How to use deep breathing for better health
I was a recent graduate in Manhattan eating breakfast on the roof of my house on September 11, 2001, when I watched planes destroy the Twin Towers. For the next several months, I trembled with anxiety every morning. Not wanting to take drugs, I tried everything else. Mindfulness meditation causes panic attacks. Hot yoga builds muscle but does nothing for my anxiety. I went to talk to Buddhist monks and Zen masters in hopes of achieving inner peace, but to no avail. Finally, I took a SKY Breath Meditation class, which consisted of a 20-minute breathing regimen in different poses and rhythms. Although I was skeptical, I calmed down. Two decades later, I don’t miss a single day of breathing practice, even when I give birth.
I have also spent part of my research career researching the benefits of breathing for mental health and well-being. Seven years after 9/11, I am working with returning war veterans with post-traumatic stress disorder (PTSD). Traditional treatments have failed many of them, so my colleagues and I conducted an experiment. randomized controlled trial to examine the effects of breathing SKY (which the nonprofit Art of Living Foundation teaches the public and Project Welcome Home Troops provides to veterans and the military). Compared with the control group, veterans who practiced SKY every day for a week saw their anxiety drop to levels typical of the general population. Although most did not continue the practice, they maintained benefits a year later. In fact, many of the veterans in our study were no longer eligible for PTSD. bigger learn at a veterans hospital in Palo Alto, Calif., found that SKY has the same benefits as cognitive processing therapy, the current gold standard treatment for PTSD. Veterans who did SKY also showed more physiological improvements than those new to the treatment. For those who do not want to review or discuss traumatic memories, or spend the necessary time and money in therapy, breathing exercises are a good alternative.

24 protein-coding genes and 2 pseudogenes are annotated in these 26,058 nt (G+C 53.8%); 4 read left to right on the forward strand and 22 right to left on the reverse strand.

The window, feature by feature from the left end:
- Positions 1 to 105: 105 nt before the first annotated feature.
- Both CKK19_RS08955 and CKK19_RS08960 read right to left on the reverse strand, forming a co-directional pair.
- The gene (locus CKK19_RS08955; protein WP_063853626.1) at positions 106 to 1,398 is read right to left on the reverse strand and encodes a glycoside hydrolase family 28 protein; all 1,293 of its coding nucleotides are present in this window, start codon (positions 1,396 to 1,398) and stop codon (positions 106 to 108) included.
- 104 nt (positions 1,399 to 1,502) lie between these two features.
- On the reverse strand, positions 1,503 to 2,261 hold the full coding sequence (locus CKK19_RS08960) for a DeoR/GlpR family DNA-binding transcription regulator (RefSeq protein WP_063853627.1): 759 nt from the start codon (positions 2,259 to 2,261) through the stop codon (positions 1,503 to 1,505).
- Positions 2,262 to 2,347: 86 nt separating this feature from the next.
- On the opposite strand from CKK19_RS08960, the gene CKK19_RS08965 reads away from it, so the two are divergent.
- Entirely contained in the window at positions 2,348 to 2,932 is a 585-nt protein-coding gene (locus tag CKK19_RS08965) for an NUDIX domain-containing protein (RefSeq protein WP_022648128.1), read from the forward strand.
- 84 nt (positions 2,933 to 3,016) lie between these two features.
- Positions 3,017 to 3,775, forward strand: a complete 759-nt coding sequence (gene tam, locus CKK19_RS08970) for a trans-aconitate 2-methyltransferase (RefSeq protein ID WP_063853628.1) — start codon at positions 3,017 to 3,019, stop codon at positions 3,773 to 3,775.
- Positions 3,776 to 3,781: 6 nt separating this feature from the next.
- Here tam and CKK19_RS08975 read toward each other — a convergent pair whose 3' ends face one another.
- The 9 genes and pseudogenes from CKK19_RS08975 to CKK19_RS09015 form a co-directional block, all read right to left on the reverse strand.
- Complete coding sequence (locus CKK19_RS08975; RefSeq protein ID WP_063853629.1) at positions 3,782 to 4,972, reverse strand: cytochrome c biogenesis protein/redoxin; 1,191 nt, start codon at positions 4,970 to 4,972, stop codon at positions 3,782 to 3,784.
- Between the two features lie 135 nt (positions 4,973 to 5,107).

Emotions affect your breathing patterns, and Changing your breath can change your feelings. For example, anxiety and anger correspond to rapid, short, and irregular breathing. Adopt a slower and more regular pattern of breathing that corresponds to a sense of calm signal relaxation by activating the vagus nerve, which slows your heart rate, lowers your blood pressure, and keeps you steady. A simple exercise you can try is to close your eyes and exhale twice as long as you inhale. Do this for five minutes in the morning, before a stressful meeting or when you get home from work.
Breath hold compared to other reputable happiness practices. In a year 2020 randomized controlled trial, my colleagues at Yale and I assigned stressed undergraduates to a control group, a SKY breathing practice group, a mindfulness meditation group, or a group to learn skills to improve emotional intelligence. SKY showed more statistically significant benefits for mental health and well-being than other interventions. Perhaps that’s because breathing isn’t primarily a self-awareness exercise—it actively relaxes your physiological state.
Seppälä is a lecturer at the Yale School of Management and the author of Path to happiness
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